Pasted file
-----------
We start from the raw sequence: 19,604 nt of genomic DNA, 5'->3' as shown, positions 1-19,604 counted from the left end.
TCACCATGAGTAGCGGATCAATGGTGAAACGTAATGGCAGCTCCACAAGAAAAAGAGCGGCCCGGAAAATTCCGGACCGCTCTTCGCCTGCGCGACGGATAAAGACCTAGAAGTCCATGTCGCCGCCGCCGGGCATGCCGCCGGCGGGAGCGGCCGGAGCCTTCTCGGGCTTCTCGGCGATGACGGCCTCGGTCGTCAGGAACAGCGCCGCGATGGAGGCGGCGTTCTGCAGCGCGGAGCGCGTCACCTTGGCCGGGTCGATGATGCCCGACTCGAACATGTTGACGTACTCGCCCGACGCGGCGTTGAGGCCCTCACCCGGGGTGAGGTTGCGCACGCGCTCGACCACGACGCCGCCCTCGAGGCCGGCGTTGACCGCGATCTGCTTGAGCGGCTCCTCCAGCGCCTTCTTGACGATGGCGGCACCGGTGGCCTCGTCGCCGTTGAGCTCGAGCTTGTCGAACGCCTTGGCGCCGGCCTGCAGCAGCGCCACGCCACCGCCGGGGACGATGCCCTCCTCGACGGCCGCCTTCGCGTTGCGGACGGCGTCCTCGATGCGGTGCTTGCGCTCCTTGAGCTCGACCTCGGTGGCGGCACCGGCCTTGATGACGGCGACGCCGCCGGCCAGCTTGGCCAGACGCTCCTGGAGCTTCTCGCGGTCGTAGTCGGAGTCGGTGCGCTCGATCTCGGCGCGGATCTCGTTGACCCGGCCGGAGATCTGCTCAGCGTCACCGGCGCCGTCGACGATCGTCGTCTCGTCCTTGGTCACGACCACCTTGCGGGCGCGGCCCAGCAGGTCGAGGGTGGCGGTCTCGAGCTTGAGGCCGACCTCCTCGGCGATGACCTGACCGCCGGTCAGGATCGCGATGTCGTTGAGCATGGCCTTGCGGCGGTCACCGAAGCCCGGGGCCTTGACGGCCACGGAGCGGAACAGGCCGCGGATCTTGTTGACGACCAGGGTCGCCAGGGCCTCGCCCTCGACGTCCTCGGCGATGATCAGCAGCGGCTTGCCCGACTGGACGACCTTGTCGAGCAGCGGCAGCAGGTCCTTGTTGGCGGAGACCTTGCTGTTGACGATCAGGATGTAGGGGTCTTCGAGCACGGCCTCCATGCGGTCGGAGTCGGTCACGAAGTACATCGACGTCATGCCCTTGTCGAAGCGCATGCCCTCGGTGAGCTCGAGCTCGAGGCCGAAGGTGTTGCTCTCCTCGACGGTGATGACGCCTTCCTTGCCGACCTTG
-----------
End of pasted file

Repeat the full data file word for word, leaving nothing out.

We start from the raw sequence: 19,604 nt of genomic DNA, 5'->3' as shown, positions 1-19,604 counted from the left end.
TCACCATGAGTAGCGGATCAATGGTGAAACGTAATGGCAGCTCCACAAGAAAAAGAGCGGCCCGGAAAATTCCGGACCGCTCTTCGCCTGCGCGACGGATAAAGACCTAGAAGTCCATGTCGCCGCCGCCGGGCATGCCGCCGGCGGGAGCGGCCGGAGCCTTCTCGGGCTTCTCGGCGATGACGGCCTCGGTCGTCAGGAACAGCGCCGCGATGGAGGCGGCGTTCTGCAGCGCGGAGCGCGTCACCTTGGCCGGGTCGATGATGCCCGACTCGAACATGTTGACGTACTCGCCCGACGCGGCGTTGAGGCCCTCACCCGGGGTGAGGTTGCGCACGCGCTCGACCACGACGCCGCCCTCGAGGCCGGCGTTGACCGCGATCTGCTTGAGCGGCTCCTCCAGCGCCTTCTTGACGATGGCGGCACCGGTGGCCTCGTCGCCGTTGAGCTCGAGCTTGTCGAACGCCTTGGCGCCGGCCTGCAGCAGCGCCACGCCACCGCCGGGGACGATGCCCTCCTCGACGGCCGCCTTCGCGTTGCGGACGGCGTCCTCGATGCGGTGCTTGCGCTCCTTGAGCTCGACCTCGGTGGCGGCACCGGCCTTGATGACGGCGACGCCGCCGGCCAGCTTGGCCAGACGCTCCTGGAGCTTCTCGCGGTCGTAGTCGGAGTCGGTGCGCTCGATCTCGGCGCGGATCTCGTTGACCCGGCCGGAGATCTGCTCAGCGTCACCGGCGCCGTCGACGATCGTCGTCTCGTCCTTGGTCACGACCACCTTGCGGGCGCGGCCCAGCAGGTCGAGGGTGGCGGTCTCGAGCTTGAGGCCGACCTCCTCGGCGATGACCTGACCGCCGGTCAGGATCGCGATGTCGTTGAGCATGGCCTTGCGGCGGTCACCGAAGCCCGGGGCCTTGACGGCCACGGAGCGGAACAGGCCGCGGATCTTGTTGACGACCAGGGTCGCCAGGGCCTCGCCCTCGACGTCCTCGGCGATGATCAGCAGCGGCTTGCCCGACTGGACGACCTTGTCGAGCAGCGGCAGCAGGTCCTTGTTGGCGGAGACCTTGCTGTTGACGATCAGGATGTAGGGGTCTTCGAGCACGGCCTCCATGCGGTCGGAGTCGGTCACGAAGTACATCGACGTCATGCCCTTGTCGAAGCGCATGCCCTCGGTGAGCTCGAGCTCGAGGCCGAAGGTGTTGCTCTCCTCGACGGTGATGACGCCTTCCTTGCCGACCTTG